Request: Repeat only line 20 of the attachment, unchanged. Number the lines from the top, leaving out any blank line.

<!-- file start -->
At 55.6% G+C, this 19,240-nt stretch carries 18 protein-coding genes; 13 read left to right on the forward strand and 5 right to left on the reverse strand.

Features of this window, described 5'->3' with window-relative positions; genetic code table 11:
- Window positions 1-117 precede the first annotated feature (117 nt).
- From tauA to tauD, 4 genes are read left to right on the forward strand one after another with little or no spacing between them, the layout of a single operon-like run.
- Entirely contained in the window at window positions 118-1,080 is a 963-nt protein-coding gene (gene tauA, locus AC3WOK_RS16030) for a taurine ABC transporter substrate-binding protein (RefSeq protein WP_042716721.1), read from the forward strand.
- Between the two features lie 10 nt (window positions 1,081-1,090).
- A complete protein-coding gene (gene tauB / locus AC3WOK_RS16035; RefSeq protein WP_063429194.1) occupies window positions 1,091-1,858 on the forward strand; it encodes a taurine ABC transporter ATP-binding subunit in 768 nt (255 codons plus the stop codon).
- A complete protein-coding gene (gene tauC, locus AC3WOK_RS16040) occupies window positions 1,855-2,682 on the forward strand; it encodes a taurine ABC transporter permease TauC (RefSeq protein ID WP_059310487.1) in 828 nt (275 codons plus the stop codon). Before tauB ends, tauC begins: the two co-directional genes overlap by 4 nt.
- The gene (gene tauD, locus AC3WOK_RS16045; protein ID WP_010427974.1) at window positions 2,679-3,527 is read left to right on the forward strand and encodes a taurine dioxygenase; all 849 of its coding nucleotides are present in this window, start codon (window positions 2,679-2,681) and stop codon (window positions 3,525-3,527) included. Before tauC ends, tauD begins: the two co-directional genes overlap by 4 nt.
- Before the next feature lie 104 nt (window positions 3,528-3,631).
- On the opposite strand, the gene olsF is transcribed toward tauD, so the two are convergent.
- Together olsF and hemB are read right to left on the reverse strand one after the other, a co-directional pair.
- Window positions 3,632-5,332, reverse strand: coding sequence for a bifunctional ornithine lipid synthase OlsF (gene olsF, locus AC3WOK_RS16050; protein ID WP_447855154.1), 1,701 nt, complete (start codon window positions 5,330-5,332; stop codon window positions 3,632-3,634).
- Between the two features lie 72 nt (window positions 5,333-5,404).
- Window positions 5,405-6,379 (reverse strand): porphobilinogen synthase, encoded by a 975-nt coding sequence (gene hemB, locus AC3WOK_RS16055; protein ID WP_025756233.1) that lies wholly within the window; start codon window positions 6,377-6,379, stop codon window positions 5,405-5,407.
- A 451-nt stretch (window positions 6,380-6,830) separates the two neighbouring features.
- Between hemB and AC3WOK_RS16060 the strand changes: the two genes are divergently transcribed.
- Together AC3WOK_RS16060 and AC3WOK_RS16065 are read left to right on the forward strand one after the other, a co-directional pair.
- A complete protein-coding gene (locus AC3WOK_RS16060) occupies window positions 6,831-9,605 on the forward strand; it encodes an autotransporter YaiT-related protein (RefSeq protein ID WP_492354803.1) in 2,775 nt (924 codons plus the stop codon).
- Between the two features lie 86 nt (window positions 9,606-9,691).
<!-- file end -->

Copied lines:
- Between the two features lie 86 nt (window positions 9,606-9,691).